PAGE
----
Trump lawyer says he paid porn actress out of his own pocketFebruary 14, 2018 3:24am

WASHINGTON (AP) — President Donald Trump's personal attorney said Tuesday he paid $130,000 out of his own pocket to a porn actress who allegedly had a sexual relationship with Trump in 2006.

Michael Cohen said in a statement to The New York Times that he was not reimbursed by the Trump Organization or the Trump campaign for the payment to Stormy Daniels, whose real name is Stephanie Clifford.

Cohen wrote, "The payment to Ms. Clifford was lawful, and was not a campaign contribution or a campaign expenditure by anyone."

Cohen told the Times he had delivered a similar statement to the Federal Election Commission in response to a complaint filed by Common Cause, a government watchdog group.

Common Cause had asked the FEC to investigate the source of the $130,000 payment and determine whether it represented an excessive campaign contribution. Cohen told the Times, "The allegations in the complaint are factually unsupported and without legal merit."

The Wall Street Journal reported in January that Cohen had arranged the payment to Clifford in October 2016 to keep her from publicly discussing the alleged sexual encounter during the presidential campaign.

A week later, In Touch magazine published a 2011 interview with Clifford in which she claimed she and Trump had a sexual encounter after meeting at a golf tournament in Lake Tahoe, Nevada, a year after Trump's marriage to his third wife, Melania.

At the end of January, Daniels said in a statement that the alleged affair never occurred. But in a TV appearance the same day, Daniels appeared to disown the statement, saying she didn't know where it came from and the signature didn't look like hers.

Page 1 of 1

More Stories Like This

FILE - In this Oct. 10, 2017, file photo, the Supreme Court in Washington, at sunset. America's labor unions are about to find out if they were right about Justice Neil Gorsuch. In opposing Gorsuch's nomination to the high court last year, labor leaders said Gorsuch would vote against working people and for monied interests. The newest justice holds the deciding vote in a case to be argued Feb. 26 that is likely to affect the financial viability of unions that represent government workers. (AP Photo/J. Scott Applewhite, File)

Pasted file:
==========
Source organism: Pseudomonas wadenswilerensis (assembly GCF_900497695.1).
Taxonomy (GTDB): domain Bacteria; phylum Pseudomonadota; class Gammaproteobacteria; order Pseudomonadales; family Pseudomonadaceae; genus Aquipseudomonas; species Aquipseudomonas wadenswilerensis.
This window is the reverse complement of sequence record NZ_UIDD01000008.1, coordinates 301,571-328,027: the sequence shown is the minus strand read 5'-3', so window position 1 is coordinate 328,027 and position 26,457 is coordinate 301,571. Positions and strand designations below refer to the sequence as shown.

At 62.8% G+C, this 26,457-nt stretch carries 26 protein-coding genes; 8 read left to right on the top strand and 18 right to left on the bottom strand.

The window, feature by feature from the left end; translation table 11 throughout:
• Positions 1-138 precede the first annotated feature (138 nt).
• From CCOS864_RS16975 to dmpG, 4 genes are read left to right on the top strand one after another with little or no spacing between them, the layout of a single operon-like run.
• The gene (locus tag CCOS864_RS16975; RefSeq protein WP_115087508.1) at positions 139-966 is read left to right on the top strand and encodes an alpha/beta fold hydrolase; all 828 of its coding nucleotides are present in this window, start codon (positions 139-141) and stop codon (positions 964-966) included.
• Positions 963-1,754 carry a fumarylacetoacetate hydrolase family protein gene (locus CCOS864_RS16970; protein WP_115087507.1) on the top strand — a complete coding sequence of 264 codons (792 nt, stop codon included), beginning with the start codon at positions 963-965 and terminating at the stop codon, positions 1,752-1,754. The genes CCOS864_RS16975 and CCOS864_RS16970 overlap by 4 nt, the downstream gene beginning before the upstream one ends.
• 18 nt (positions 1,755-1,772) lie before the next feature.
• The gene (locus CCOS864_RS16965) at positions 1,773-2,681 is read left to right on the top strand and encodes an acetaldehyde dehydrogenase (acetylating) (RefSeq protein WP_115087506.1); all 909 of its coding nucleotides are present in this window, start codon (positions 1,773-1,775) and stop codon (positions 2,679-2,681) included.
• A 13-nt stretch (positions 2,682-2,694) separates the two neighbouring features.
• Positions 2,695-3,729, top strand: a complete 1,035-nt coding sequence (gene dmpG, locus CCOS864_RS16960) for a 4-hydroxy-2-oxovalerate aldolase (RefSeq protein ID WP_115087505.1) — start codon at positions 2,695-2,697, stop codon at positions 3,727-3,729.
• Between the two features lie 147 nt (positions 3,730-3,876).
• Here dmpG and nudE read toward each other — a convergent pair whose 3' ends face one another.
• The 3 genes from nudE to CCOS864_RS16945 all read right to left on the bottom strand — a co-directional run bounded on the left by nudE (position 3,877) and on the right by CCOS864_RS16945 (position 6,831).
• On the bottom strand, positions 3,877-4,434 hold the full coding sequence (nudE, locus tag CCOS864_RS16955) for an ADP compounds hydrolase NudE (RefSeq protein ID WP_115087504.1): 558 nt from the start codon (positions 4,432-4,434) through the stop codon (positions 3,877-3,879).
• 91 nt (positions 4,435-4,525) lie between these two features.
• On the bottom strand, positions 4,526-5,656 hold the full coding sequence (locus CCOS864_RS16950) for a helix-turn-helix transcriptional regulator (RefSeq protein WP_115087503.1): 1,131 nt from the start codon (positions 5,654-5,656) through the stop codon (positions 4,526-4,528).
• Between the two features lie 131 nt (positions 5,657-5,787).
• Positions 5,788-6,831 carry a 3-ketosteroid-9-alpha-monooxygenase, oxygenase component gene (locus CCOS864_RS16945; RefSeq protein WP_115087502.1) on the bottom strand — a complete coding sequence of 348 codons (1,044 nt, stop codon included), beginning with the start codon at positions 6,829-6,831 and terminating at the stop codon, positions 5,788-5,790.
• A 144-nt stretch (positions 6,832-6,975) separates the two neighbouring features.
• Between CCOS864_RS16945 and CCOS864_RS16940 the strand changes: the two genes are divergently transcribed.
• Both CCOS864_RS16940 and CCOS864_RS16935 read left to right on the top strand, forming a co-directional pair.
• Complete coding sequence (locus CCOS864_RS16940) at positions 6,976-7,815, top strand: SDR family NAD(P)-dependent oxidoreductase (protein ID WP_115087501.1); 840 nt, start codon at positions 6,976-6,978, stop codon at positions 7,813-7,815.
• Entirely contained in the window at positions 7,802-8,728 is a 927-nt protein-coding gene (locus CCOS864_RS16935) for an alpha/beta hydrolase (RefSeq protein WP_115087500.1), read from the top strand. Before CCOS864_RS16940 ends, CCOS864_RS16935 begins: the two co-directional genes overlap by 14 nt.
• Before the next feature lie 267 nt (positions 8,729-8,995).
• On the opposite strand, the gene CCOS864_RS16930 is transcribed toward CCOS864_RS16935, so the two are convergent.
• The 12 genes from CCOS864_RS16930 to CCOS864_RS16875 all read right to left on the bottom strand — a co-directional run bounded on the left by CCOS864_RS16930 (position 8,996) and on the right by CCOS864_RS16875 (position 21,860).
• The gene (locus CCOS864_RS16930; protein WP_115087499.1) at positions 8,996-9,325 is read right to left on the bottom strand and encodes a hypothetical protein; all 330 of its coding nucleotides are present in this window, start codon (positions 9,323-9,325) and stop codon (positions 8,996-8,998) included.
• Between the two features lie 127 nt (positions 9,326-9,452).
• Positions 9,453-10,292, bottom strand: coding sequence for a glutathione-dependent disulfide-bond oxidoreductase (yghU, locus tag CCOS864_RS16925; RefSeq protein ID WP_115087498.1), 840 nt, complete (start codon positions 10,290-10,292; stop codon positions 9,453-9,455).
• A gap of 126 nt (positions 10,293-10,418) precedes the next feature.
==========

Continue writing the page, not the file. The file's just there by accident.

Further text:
Gorsuch deciding vote in key labor union funding case
Demonstrators participate in a "lie-in" during a protest in favor of gun control reform in front of the White House, Monday, Feb. 19, 2018, in Washington. (AP Photo/Evan Vucci)
Trump says more must be done to protect children
Advocacy group sues Justice for prison policy filesAn advocacy group is suing the Justice Department for not turning over records sought under the U.S. Freedom of Information Act
Supreme Court rejects 2 gun rights appealsThe Supreme Court is rejecting two challenges by guns rights groups to California laws regulating firearms' sales
FILE - In this June 22, 2016, file photo, Assemblywoman Cristina Garcia, D-Bell Gardens, speaks at the Capitol in Sacramento, Calif. Garcia, the former head of the California Legislative Women's Caucus and a leading figure in the anti-sexual harassment movement is facing fresh allegations of misconduct in her office just days after she took a leave of absence amid an investigation into alleged groping. (AP Photo/Rich Pedroncelli, File)
Investigation of California senator finds 6 misconduct cases
This image made available by the Broward County Sheriff's Office on Sunday, Feb. 18, 2018, shows Sheriff Scott Israel, holding the hand of Anthony Borges, 15, a student at Marjory Stoneman Douglas High School. The teenager was shot five times during the massacre on Valentine's Day that killed 17 students. Borges is being credited with saving the lives of at least 20 other students. (Broward County Sheriff's Office via AP)
Florida survivors, lawmakers on collision course over guns
This component is currently unavailable.
AdChoices

Related Searches

Related Searches

AdChoices